How brands can use augmented reality for product packaging

Packaging covers or contains a product and helps to market and differentiate it. But the role of packaging is changing as it incorporates new technologies that make it interactive and dynamic. One such technology is augmented reality (AR).

How does augmented reality work?

In AR, the user experiences enhancements to the physical world around them. AR technology offers these enhancements with computer-generated input. Essentially, it represents a meeting point between the digital and physical world.

The key to AR is responsiveness. The user can interact with digital technology that responds to their actions, overlaying audio, video and graphics onto the world as they see it.

This technology transforms every day, including things we take for granted, like product packaging.

There are three types of AR triggers you can apply to product packaging:

  1. Based on markers

  2. Without marker

  3. Location-based

Marker-based AR is also known as recognition-based technology or image recognition. You need a specific marker to trigger the increase. These are distinct patterns on the packaging that the cameras recognize and process. Typically, users would trigger this type of AR with a smartphone.

Markerless AR also builds on smartphone functionality but gives the user more control, allowing them to place content wherever they want. It eliminates the need to create physical triggers or object tracking systems.

Location-based AR ties the boost to a specific location by reading a device’s data from its camera, GPS, digital compass, or accelerometer. It combines dynamic location with points of interest to provide the user with relevant information.

What are the benefits of AR for product packaging?

AR offers major benefits for brands when applied to product packaging:

  • It improves the customer experience

  • It offers new entry points to communicate with customers

  • It improves brand loyalty

  • It creates a competitive advantage

For many consumers, the packaging is the first point of contact with a product and augmented reality can enhance this essential part of the customer experience. It also provides ready channels for the communication of key messages.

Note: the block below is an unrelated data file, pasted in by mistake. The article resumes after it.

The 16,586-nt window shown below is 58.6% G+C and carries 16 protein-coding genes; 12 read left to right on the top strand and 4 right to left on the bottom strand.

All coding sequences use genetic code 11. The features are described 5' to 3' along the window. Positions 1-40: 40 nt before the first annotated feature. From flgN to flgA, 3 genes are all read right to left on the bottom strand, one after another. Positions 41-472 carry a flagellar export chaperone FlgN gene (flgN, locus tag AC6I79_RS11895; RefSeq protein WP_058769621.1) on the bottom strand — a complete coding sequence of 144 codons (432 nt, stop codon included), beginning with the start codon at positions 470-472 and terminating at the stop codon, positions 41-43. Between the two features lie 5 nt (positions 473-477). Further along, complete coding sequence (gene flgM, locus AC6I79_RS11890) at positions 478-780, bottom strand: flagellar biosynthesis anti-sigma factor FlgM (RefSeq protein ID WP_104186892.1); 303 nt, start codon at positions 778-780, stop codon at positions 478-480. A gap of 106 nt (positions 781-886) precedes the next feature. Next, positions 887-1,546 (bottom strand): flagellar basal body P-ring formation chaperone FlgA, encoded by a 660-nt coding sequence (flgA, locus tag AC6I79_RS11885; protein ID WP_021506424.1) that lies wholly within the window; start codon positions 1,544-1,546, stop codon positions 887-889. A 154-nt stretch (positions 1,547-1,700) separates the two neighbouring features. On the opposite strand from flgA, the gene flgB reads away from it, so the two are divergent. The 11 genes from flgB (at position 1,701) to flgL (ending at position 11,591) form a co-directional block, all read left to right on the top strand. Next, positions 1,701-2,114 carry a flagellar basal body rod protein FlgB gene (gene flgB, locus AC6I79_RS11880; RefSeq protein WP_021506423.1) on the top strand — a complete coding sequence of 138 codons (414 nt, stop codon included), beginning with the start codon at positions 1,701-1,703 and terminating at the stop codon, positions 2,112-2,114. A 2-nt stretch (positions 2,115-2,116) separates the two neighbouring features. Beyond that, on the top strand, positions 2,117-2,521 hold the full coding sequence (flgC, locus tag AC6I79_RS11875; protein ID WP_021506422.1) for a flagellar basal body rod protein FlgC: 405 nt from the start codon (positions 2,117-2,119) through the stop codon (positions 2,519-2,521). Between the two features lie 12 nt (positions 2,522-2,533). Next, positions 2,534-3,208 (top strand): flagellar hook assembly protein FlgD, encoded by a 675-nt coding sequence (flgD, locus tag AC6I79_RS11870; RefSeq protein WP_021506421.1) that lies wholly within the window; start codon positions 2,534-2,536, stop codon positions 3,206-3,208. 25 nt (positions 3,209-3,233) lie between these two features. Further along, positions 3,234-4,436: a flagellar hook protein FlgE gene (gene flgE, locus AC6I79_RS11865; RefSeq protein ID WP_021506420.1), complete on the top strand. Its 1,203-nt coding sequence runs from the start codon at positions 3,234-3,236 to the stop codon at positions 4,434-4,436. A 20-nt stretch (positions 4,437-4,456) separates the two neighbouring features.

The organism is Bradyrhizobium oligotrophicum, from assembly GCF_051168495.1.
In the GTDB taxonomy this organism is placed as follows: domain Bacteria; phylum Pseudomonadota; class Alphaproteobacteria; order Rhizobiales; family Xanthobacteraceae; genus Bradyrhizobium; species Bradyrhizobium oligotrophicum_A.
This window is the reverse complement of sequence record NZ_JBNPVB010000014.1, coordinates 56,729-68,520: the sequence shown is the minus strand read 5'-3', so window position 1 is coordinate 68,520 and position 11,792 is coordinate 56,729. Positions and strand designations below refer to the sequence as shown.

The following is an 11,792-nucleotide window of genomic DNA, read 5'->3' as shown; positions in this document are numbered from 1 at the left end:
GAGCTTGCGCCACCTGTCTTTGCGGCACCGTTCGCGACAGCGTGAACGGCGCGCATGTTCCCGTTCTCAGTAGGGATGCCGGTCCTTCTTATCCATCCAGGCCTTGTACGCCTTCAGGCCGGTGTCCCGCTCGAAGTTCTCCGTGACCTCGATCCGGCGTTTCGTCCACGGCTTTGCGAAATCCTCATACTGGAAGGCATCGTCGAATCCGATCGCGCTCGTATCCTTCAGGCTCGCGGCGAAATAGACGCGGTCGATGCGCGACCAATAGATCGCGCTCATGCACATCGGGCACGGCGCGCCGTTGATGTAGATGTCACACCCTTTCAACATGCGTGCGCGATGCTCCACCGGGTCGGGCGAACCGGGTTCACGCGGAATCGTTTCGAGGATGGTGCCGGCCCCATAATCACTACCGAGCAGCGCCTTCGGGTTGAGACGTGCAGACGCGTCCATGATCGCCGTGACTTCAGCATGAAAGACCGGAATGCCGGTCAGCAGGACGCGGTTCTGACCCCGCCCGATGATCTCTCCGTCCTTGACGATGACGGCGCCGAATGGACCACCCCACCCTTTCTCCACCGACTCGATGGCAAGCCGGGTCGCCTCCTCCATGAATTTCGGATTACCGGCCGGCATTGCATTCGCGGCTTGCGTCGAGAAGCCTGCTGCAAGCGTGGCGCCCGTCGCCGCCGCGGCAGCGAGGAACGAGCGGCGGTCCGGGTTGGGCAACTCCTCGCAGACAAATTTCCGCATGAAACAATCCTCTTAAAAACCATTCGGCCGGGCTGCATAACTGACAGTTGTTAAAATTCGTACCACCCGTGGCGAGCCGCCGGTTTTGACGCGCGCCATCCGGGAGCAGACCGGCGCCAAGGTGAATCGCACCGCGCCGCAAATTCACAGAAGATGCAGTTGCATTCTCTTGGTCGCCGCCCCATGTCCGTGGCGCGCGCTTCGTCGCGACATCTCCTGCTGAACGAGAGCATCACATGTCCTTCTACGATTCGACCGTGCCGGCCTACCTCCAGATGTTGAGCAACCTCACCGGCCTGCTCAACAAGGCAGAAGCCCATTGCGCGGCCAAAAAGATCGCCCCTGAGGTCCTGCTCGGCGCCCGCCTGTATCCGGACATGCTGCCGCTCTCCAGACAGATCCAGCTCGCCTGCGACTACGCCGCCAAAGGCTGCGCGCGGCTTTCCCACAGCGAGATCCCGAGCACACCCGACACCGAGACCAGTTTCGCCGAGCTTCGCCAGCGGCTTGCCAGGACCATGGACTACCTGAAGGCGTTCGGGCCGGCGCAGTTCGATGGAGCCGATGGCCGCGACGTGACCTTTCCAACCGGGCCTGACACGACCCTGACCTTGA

Additionally, this communication can be two-way, engaging customers and encouraging responses. This improves brand loyalty.

Augmented reality is a growing feature of product packaging, but it’s by no means universal. Brands that adopt it earlier are more likely to gain a competitive advantage in the market.

How can you use AR strategically?

Packaging can boost sales. Using AR in long-term campaigns can establish new dialogues with customers and create loyalty programs. Examples include on-pack codes that allow customers to access exclusive content such as games and contests.

By using this type of engagement in a sequential fashion, brands can encourage consumers to collect a series of codes for ongoing rewards. Augmented reality on packaging can help target users with relevant messages, sell other products, or encourage them to sign up for regular marketing communications.

Packaging can lead to increased product consumption through AR. A makeup brand can offer access to tutorial content via a wrap code, for example, providing new videos week after week. This encourages the overall consumption of the brand’s makeup range.

AR in the package also works for lead generation. Collecting relevant data is essential in this regard. Augmented reality can provide brands with a direct link between consumer and digital data collection. This allows brands to do this without being overbearing with their sales message.

In that sense, AR is a portal for attraction marketing techniques that brands might otherwise struggle to apply to products.

Augmentation expands the marketing canvas beyond the physical packaging of the product. Designers and marketing strategists no longer need to feel limited by the dimensions and space available for messages on the packaging itself.

They can design a whole range of additional content that still ties into the product packaging but takes the consumer beyond. You can add augmented reality to food ingredient packaging, for example, and give consumers immediate access to videos exploring and explaining recipe ideas, for example.

AR also means that brands can maintain or update the relevance of their packaging without requiring physical redesign or reprinting of material. It contributes to the packaging of products to stand the test of time.

Jenny Stanley, Managing Director at Appetite Creative

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